We believe a reduction in regulation will increase pressure on public service broadcasters to popularise their programming in order to boost ratings thus squeezing PSB programmes. A clear definition of PSB and specific requirements on each public service broadcaster would actually protect both broadcasters and audiences whilst allowing broadcasters sufficient freedom to produce programmes appropriate to their own target audiences.

  Public service broadcasting plays an important educational and informational role in our society and many voluntary and community organisations rely on it to help them raise awareness of key issues and to inform, motivate and involve the public.


  A mixed schedule and universal access to programmes are at the heart of public service broadcasting. Public Voice believes both are in danger under the current proposals. Monitoring by organisations in membership of Public Voice[5] shows some worrying developments since the last Broadcasting Act in 1990:

    A refocusing of current affairs programming to emphasise popular "consumer" issues at the expense of broader and more complex subjects.

    A reduction in the total output of factual programmes on developing countries by the four on-going terrestrial channels of almost 50 per cent.

    Less innovation in drama and an over concentration on domestic and international repeats.

    In 1994 the main slot for "serious documentaries" on the ITV network (10.30pm on a Tuesday evening) transmitted 34 hours of documentary programming. By 1997 this had dropped to 18 hours.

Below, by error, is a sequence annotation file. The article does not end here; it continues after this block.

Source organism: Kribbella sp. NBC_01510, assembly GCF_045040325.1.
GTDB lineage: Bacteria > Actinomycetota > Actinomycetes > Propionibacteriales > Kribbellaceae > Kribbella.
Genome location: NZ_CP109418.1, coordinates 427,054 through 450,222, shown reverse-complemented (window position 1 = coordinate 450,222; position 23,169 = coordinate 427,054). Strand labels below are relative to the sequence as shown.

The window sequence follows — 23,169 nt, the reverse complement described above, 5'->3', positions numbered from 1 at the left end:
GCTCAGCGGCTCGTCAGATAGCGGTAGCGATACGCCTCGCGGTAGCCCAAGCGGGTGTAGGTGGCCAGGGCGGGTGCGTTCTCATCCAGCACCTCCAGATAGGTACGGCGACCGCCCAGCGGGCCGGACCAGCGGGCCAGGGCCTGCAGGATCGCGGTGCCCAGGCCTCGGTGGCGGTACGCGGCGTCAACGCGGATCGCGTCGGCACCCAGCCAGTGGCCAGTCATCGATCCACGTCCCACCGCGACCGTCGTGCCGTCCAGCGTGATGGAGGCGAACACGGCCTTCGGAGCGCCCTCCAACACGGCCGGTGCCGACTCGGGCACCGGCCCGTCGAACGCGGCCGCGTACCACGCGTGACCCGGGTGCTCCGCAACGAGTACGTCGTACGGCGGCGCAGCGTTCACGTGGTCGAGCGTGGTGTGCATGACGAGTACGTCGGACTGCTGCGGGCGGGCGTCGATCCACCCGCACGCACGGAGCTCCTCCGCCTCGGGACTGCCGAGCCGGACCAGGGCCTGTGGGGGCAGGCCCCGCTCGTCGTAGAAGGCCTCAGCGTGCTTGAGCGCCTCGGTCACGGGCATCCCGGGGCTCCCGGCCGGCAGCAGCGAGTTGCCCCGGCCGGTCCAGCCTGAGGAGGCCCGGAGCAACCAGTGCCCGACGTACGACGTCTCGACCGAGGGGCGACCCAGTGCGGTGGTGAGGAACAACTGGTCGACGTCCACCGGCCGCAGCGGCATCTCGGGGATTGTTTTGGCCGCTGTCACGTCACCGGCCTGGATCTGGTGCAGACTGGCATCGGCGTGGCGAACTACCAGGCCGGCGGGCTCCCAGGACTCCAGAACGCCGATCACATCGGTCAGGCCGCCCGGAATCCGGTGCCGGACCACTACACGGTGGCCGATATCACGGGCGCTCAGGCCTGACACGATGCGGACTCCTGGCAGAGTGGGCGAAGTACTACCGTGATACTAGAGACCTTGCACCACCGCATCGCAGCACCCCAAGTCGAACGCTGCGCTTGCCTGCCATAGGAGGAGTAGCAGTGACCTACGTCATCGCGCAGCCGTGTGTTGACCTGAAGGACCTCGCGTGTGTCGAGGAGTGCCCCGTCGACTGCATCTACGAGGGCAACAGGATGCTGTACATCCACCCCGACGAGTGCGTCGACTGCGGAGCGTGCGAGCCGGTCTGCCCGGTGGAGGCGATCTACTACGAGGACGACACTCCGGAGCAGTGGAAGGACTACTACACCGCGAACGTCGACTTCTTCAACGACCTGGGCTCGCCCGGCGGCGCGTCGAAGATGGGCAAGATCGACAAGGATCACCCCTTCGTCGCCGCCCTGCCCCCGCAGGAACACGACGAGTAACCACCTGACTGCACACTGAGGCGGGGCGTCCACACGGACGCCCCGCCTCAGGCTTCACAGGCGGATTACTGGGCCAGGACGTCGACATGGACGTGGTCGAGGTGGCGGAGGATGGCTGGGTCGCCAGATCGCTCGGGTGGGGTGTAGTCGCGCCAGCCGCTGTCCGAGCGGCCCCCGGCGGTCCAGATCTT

Subject matter has narrowed with an increase in the number of films about royalty or celebrities and there has also been a significant increase in the commissioning of popular programmes such as "Neighbours from Hell".

    Budgets for serious documentary programming have steadily been reduced yet ITV companies have taken an increased profit margin (20 per cent off the top of the budget) for each film they produce.

    Despite criticism by its regulator the ITC the ITV network has failed to increase its documentary output. The ITC in turn has failed to exercise its punitive powers effectively — demonstrating the need for an empowered and proactive regulator under the new legislation.

    On ITV documentaries now must vie for airtime (and budget) on a purely commercial basis: they must deliver high audiences or face extinction. This means a steady increase in ITV's output of "confessional" or "popular" documentaries — and a reduction in the sort of "serious documentaries" which the ITC has identified as "the best ITV tradition".